Vernon is one of 11 communities across Canada creating a path to permanent residence for skilled foreign workers.
The Rural and Northern Immigration Pilot has so far rolled out in Ontario’s Sault Ste. Marie and Thunder Bay as well as Altona/Rhineland, Manitoba. The program is coming soon but hasn’t quite been launched in Vernon – one of only two B.C. communities taking part. The West Kootenay region of Trail, Castlegar, Rossland and Nelson is the other. Claresholm, AB; Moose Jaw, Sask.; Brandon, MB; and North Bay, Subury and Timmins, ON, are the other communities on board.
The pilot is a community-driven program designed to spread the benefits of economic immigration to smaller communities.
To apply for permanent residence under the pilot there are four steps, one of which is meeting the community-specific requirements, however, Vernon has yet to lay those out. To participate in the program you must plan to live in the community.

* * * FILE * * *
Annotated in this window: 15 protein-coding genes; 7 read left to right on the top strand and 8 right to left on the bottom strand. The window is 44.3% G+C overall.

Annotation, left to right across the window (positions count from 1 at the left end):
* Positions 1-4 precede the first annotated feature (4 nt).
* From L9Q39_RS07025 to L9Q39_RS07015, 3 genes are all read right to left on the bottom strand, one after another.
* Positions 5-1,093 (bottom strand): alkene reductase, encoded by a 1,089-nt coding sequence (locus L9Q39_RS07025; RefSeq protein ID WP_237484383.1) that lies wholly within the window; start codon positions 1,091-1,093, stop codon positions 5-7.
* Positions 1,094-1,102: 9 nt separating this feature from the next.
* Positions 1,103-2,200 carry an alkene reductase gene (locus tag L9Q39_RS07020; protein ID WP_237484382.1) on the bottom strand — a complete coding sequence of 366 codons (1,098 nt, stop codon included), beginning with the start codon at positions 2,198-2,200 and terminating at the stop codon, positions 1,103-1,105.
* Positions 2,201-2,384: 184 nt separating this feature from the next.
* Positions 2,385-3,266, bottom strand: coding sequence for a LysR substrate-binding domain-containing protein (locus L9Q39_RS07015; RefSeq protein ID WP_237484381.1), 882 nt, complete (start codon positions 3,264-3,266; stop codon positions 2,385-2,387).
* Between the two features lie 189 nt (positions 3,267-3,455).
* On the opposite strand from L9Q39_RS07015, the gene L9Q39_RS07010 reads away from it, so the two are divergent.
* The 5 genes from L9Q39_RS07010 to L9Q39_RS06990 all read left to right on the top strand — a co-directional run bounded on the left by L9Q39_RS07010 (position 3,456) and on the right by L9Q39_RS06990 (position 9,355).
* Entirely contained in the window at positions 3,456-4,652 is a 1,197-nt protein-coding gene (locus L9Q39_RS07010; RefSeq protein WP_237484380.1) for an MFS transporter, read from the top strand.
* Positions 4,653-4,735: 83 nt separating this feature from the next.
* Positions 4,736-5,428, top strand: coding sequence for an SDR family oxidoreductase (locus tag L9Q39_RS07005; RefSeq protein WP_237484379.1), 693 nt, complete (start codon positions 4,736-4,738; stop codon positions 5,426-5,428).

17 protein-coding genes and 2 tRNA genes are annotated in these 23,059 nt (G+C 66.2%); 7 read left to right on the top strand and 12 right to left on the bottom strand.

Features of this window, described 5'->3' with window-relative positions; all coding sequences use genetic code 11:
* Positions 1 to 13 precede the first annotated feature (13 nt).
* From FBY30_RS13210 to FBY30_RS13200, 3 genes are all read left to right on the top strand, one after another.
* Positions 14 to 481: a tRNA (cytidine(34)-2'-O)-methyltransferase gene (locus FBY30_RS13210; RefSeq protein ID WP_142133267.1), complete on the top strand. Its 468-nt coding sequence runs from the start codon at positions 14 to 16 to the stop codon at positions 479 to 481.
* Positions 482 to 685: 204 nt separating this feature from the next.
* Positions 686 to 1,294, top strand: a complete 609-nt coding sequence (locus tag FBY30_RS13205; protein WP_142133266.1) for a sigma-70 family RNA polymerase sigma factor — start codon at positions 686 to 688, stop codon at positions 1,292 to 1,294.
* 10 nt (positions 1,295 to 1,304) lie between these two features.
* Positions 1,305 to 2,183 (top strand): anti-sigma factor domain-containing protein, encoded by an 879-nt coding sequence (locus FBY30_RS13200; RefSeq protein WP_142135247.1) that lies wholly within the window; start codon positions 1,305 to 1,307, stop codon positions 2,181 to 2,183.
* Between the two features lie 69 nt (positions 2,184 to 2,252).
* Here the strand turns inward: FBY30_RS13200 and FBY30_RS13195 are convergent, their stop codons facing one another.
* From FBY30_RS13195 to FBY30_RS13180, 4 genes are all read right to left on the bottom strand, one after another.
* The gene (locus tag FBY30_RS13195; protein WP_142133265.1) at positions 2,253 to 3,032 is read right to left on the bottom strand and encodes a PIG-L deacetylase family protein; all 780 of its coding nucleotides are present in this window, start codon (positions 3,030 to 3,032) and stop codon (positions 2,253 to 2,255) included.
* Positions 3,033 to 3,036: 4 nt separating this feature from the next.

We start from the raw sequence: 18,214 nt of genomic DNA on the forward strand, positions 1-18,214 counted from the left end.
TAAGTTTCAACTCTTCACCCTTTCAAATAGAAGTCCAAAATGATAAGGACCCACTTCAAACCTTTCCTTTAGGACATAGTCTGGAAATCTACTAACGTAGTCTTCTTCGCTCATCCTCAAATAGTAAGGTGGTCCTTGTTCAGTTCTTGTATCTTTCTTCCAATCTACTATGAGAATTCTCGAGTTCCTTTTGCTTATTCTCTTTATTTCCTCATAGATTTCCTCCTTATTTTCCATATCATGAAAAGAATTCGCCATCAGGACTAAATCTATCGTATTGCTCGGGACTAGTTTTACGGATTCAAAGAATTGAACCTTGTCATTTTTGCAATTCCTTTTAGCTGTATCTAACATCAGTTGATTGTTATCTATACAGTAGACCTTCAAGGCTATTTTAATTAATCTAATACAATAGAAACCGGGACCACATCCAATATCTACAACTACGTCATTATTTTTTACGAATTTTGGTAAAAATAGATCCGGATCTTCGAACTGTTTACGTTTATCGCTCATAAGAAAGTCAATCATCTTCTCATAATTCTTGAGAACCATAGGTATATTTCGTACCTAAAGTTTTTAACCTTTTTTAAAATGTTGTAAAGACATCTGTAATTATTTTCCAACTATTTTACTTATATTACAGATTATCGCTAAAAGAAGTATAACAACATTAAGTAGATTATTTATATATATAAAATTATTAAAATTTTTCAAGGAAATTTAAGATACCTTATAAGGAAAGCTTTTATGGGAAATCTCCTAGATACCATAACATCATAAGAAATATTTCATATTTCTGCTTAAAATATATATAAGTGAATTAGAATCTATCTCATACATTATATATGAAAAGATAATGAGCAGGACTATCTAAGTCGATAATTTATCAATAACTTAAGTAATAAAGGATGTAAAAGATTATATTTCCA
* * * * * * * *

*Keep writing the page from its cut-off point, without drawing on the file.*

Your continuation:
While the program is designed to assist immigrants as well as fill job vacancies, there are settlement fund requirements.
“Unless you’re already working legally in Canada when you apply, you must prove you have enough money to support yourself and any family members while you get settled in your community,” the program states.
“You must prove you have enough money to support any family members you may have, even if they’re not coming to Canada with you.”
Other requirements, such as experience and language are necessary, as well candidates must obtain a job offer before applying for permanent residence.
In Thunder Bay, the program began accepting inquiries from community-based employers interested in posting positions Nov. 1, 2019. The federal government allows Thunder Bay to make up to 100 recommendations. Applications will begin being accepted Jan. 2.
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